Monthly Archives: February 2018

Prop Pitch Matters

Terrapin prop after re-pitching

When you run a boat under power, the prop size and pitch needs to be matched to the maximum speed of the boat as well as the maximum rated RPM of the engine.  In other words, at wide open throttle (WOT), the boat should reach its maximum (comfortable) cruising speed and the engine should be operating at its rated maximum RPM.

Our PDQ 32 LRC has two Yanmar 2GM20f Diesel engines, each rated at 18hp at a maximum RPM of 3600.  So, at WOT, the engines should be able to operate at about 3600 RPM and the boat should reach a speed of about 7 knots.

When we bought the boat, she had upgraded 3 blade props (considered more efficient and smoother than the stock two bladed props).  However, when motoring on smooth water, the engines would only achieve 2800 RPM at WOT.  In addition, there was smoke in the exhaust indicating the engines were laboring too hard.  The analogy would be driving a car up a hill in 4th gear.  The car would go, but the engine would be lugging and operating at a suboptimal RPM. If you downshift, the RPM goes up, you have more horsepower, and the car runs more smoothly.  The term for this in boats is being over-propped. This is due to the pitch of the prop being too steep.

Fortunately, there are propeller specialist shops that can re-pitch props and they have sophisticated computer programs to determine the optimum prop pitch based on your boat, transmission and engine.  I used Coastal Props in Fort Meyers.  The existing props were 15” in diameter with a pitch of 12. After consulting with Coastal Props they ran the info through their program and decided that the pitch needed to be reduced to 9. I removed the props when the boat was on the hard, sent them to Coastal Props and they re-pitched, balanced and polished the props for $135.00 each, a bargain.

The improvement in engine performance was dramatic. I can now get almost 3600 RPM at WOT and comfortably cruise at 3200 rpm, much closer to the peak HP of the engines. The engines run much more smoothly and no more smoke! Diesel engines also need to periodically be run at their max rated RPM to burn off carbon from the valves and exhaust. The re-pitched props now allow me to do this.  Thus, for a small investment, I believe I have greatly increased the life of the diesels on Terrapin.

Hurricane Irma

In early September, 2017, hurricane Irma cut a swath across the Atlantic and Caribbean as a cat 5 hurricane causing extensive destruction in the Leeward Islands, the BVI, USVI, Cuba and the Florida Keys before it turned North up the West  coast of Florida.  We watched in horror from our home in Lexington as Irma carved a direct path up the West coast of Florida toward Terrapin.  However, I knew I had done everything I could to  protect Terrapin from this eventuality.  In May I had put Terrapin in a storage yard called Safe Cove Boat Storage.  Safe Cove is within a canal system well inland from the Gulf and so was pretty protected from storm surge.  I also paid extra to have Terrapin tied down to concrete blocks with straps.  I had also removed all sails, most of the running rigging, and all canvas.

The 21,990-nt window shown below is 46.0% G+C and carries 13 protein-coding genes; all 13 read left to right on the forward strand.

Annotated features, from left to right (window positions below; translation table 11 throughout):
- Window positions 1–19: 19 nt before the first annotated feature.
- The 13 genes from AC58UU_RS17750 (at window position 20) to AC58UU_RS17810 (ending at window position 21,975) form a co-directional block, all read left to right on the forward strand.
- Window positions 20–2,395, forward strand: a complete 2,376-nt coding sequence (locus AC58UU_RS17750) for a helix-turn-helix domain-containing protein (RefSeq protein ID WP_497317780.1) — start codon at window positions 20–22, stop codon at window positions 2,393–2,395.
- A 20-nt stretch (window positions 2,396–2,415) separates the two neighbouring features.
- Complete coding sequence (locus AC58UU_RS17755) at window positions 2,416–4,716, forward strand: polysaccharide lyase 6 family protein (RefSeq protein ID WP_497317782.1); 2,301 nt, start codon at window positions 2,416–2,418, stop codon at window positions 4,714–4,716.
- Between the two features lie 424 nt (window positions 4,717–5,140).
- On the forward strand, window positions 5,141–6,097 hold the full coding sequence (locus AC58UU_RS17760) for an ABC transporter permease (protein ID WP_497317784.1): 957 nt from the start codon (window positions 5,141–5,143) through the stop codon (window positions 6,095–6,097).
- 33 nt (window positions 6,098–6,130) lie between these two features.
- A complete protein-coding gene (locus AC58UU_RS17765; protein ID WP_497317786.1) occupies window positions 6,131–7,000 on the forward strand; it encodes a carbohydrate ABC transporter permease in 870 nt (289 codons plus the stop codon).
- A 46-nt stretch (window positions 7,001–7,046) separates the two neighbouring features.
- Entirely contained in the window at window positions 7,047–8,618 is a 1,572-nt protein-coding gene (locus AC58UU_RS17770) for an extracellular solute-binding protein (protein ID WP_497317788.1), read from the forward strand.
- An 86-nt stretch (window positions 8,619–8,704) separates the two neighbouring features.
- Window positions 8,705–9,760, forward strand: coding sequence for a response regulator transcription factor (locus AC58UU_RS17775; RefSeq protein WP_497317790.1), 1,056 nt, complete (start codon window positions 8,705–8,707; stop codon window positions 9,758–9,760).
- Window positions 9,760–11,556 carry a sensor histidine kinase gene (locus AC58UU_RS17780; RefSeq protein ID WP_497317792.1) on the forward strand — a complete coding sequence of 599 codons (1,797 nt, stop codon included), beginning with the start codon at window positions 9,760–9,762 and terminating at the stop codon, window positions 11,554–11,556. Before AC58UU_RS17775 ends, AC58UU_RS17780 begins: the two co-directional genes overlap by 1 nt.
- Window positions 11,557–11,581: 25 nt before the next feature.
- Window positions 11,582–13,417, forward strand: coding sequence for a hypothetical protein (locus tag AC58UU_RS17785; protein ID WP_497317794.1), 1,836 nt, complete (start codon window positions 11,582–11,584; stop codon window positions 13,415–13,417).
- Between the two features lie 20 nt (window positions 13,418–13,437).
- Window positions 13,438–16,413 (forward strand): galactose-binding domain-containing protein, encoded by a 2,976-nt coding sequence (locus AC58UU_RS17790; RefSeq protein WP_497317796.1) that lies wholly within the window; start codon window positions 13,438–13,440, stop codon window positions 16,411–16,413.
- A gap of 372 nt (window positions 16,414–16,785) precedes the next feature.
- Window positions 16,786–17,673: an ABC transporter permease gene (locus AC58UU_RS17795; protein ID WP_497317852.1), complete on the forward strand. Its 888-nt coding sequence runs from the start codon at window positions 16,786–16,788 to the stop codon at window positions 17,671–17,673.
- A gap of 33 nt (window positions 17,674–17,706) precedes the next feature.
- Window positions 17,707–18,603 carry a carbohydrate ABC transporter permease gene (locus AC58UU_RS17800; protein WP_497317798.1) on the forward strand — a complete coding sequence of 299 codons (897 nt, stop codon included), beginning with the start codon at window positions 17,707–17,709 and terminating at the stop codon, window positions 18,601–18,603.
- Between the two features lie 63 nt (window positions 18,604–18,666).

Hurricane Irma

Luckily, Irma weakened to a cat 3 as it  made landfall in Florida.  It moved slightly to the East of Punta Gorda and ended up causing minimal damage to that area.  There was no damage to speak of in Safe Cove in spite  of high winds.   Even if Irma had  hit Safe Cove with more force, I feel that Terrapin would have had a fighting chance.  The last time a hurricane hit the Punta Gorda area was 2004.  Hurricane Charlie did extensive damage to Punta Gorda and areas surrounding Port Charlotte.  So, i will continue to tie down Terrapin in Safe Cove and hope for the best.  She is insured.


Location, location, location

Terrapin in Fisherman’s Village Marina (this is before we changed her name)

Christmas in Fishville Marina

We looked at boats on line all over the country.  I had pretty much narrowed down the boat I wanted to the PDQ 32 (more about that in another post).  But where to locate the boat?  As commuter cruisers, we plan to maintain our home in Lexington Ky, and I will continue to work at the University.  We considered buying a boat in the Caribbean and keeping it in a marina there, moving it to  Grenada for hurricane season.  However, the logistics of getting back and forth to Lexington were formidable.  After spending some time in Sarasota and checking out the West Coast of Florida, we realized that we  have beautiful sailing grounds right in our own backyard, so to speak. The “aha moment” came when we realized that Allegiant Air flies non-stop from Lexington to Punta Gorda 5 days a week with really cheap fares.  So, it made perfect sense to locate the boat in Punta Gorda.  This narrowed our search to the East Coast of the US and the Gulf Coast.  If I found a boat in this area, I could easily sail it to Punta Gorda, although sailing from the Northeast would take some time.  As it happened, a boat came up for sale in Sarasota, and the sellers were happy to move it to Punta Gorda for us to inspect.  After going through the inspection, purchase, registration, identifying a marina, storage, etc, it was invaluable to be able to easily travel from Lexington to Punta Gorda in 2 hrs.  With respect  to a marina and boat storage, I think we were extremely lucky.  Punta Gorda has a fantastic marina called Fisherman’s Village Marina.  We were lucky enough to secure a slip for the season (November through May).  Then we located a great boat storage yard called Safe Cove, which is a 2hr sail across Charlotte Harbor in a freshwater canal system.  I can’t imagine trying to do all this in the Caribbean in a foreign country.  I know a lot of people  do  it, but I’m not sure everyone thinks it through.  Location matters!